Dozens of small businesses in Buena Park — hair and nail salons, laundromats, print shops and others — soon will get grants of up to $10,000, money that that owners and civic leaders see as lifelines while companies tread water during the coronavirus pandemic.
One of those is Watchland, a watch repair kiosk in Buena Park Mall.
“I’ve never won anything in my life,” owner Allen Garcia said.
“I was really shocked.”
Garcia’s was one of 51 chosen from more than 200 small businesses — up to 10 employees — that will get money as part of the Small Business Emergency Relief Grant Program, which was set up by the city to help local entrepreneurs pay rent and other bills until the local economy, frozen by the pandemic, begins to thaw.
First installments of up to $5,000 will be sent out this week.
In different times, winning thousands of dollars in a drawing might be fun. But during a pandemic that has crippled business, it means avoiding bankruptcy, Garcia said.
Watchland, which Garcia runs with his brother, Robert, was in trouble even before the pandemic hit. Last Christmas was slow and, in general, fewer customers were stopping by for watch band adjustments and battery replacements.
His company wasn’t alone. Federal data released Monday shows the U.S. economy slipped into recession in February. That was after coronavirus was known to be spreading worldwide but well before California or other states entered into lockdown mode to slow the spread of disease.
“That just crippled us,” Garcia said of the lockdown.
The brothers’ income disappeared, but bills kept coming. Garcia said he contacted the Small Business Administration for a loan but never heard back, so receiving the grant from Buena Park is a blessing.
The ripple effect of the closures also hurt essential businesses that never shut their doors, and some are getting grants.
Gene Park runs a one-man electronics repair shop, iFIX Smartphone, in an industrial area near Fullerton Municipal Airport. During the shutdown, he said, his business fell by about 40%, as shops around him closed and his customers’ incomes shriveled up.
He couldn’t safely accept walk-ins, so he began to set appointments to control the crowd, limiting routine jobs like repairing cracked phone screens.
“Even though we’re essential, we weren’t open to the public,” Park said. “The doors were closed.”
Park said he’ll use the grant money on inventory — buying replacement parts to make phone and computer repairs.
“No parts, no business,” he said.
Watchland owner Garcia said he plans to spend the money primarily on rent and possibly on new merchandise.
In March, Buena Park deferred commercial rent, first pushing back bills till May 31, then till July 28.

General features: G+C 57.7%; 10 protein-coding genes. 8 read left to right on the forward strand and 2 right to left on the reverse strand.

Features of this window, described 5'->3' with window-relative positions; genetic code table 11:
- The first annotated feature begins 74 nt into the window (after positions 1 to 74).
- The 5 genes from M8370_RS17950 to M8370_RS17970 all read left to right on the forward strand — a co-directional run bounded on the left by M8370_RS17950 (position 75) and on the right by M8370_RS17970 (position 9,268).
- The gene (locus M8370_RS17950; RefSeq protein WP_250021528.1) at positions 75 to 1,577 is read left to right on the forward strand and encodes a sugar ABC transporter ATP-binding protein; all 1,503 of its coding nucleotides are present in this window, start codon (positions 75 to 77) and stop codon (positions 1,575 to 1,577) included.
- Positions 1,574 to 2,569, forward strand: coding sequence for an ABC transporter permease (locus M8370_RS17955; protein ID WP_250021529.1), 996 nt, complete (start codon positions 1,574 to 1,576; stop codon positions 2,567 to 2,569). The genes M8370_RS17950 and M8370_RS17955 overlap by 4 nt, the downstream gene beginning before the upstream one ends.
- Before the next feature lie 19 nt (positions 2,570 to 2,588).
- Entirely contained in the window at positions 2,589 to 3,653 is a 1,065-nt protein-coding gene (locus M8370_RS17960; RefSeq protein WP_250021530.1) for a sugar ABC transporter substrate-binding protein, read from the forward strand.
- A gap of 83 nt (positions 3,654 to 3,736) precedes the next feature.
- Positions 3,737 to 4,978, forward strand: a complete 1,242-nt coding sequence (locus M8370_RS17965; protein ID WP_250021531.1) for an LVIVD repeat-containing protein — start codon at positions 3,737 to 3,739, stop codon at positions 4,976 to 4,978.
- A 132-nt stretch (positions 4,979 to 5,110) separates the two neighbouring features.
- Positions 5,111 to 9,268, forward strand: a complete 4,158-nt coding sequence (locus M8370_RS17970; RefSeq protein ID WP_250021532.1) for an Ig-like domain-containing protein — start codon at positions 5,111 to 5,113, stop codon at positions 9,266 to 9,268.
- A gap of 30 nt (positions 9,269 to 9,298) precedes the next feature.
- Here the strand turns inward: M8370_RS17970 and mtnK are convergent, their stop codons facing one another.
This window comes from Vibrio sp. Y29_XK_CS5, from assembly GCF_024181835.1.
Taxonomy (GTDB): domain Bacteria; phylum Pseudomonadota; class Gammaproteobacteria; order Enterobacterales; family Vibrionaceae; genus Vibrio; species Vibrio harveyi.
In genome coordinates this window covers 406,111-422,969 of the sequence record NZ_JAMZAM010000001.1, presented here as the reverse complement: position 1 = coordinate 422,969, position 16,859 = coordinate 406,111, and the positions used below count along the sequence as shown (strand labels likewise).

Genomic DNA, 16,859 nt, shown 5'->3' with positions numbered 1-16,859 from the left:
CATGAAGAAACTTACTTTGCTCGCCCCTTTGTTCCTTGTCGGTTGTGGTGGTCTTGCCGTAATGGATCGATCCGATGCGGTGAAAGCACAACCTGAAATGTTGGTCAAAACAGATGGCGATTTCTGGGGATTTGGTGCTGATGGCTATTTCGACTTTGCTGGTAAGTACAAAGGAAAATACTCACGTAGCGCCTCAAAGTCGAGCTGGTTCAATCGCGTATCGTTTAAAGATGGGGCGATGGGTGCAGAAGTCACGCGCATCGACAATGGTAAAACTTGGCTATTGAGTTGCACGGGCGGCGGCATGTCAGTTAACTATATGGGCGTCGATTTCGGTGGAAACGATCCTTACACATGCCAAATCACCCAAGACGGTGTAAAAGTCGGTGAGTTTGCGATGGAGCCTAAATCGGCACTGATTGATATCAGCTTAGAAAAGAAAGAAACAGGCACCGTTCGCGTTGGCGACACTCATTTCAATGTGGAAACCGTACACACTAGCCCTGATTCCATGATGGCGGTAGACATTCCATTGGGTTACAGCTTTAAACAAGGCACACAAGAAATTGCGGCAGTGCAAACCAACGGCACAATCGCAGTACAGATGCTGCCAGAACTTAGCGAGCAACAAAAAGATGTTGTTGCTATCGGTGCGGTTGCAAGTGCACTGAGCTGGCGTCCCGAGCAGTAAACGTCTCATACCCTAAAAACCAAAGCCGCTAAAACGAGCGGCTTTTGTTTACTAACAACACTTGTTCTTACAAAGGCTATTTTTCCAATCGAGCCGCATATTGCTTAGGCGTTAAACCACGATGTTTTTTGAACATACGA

City officials have said most of the 51 grant recipients, which also include a bar, a pharmacy and a dentist, are expected to use the money on rent once the citywide deferral ends.
Having to pay four months worth of rent will hit many businesses hard, said Buena Park Councilwoman Youngsun “Sunny” Park.
She said the grant recipients represent a good cross-section of the city’s small businesses.
“Everybody’s suffering, so we try to help anybody we can, whether it’s a big amount or small amount, it doesn’t matter,” she said. “$2,000 for a small business owner, it means a month of rent … $10,000 could be enough for them to get back on their feet.”
But while Councilwoman Park is pleased the extra cash helps some, many others still are struggling, even as closure rules are relaxed and storefronts are invited to reopen.
The councilwoman represents District 1, on the city’s north side. She said while visiting businesses in her district, owners and managers were frustrated by the new costs of complying with rules meant to curb the spread of COVID-19 upon reopening.
Some owners don’t have the money for personal protective equipment; they’re already barely making ends meet, she said.
Businesses that didn’t receive Buena Park’s grant should keep an eye out for other programs that are in the works by the county Board of Supervisors, the councilwoman said.
To qualify for a grant, companies had to show how COVID-19 took a toll on the business, including those considered non-essential during the state’s stay-at-home order or whose sales were down more than 25% in February compared to the previous three months.
Businesses also qualified if they laid off at least one employee during the pandemic.
Buena Park partnered with the Small Business Development Center to form and implement the grant program. Funding came from the Federal Coronavirus Aid, Relief and Economic Security (CARES) Act, which was enacted in late March.
Source: Orange County Register
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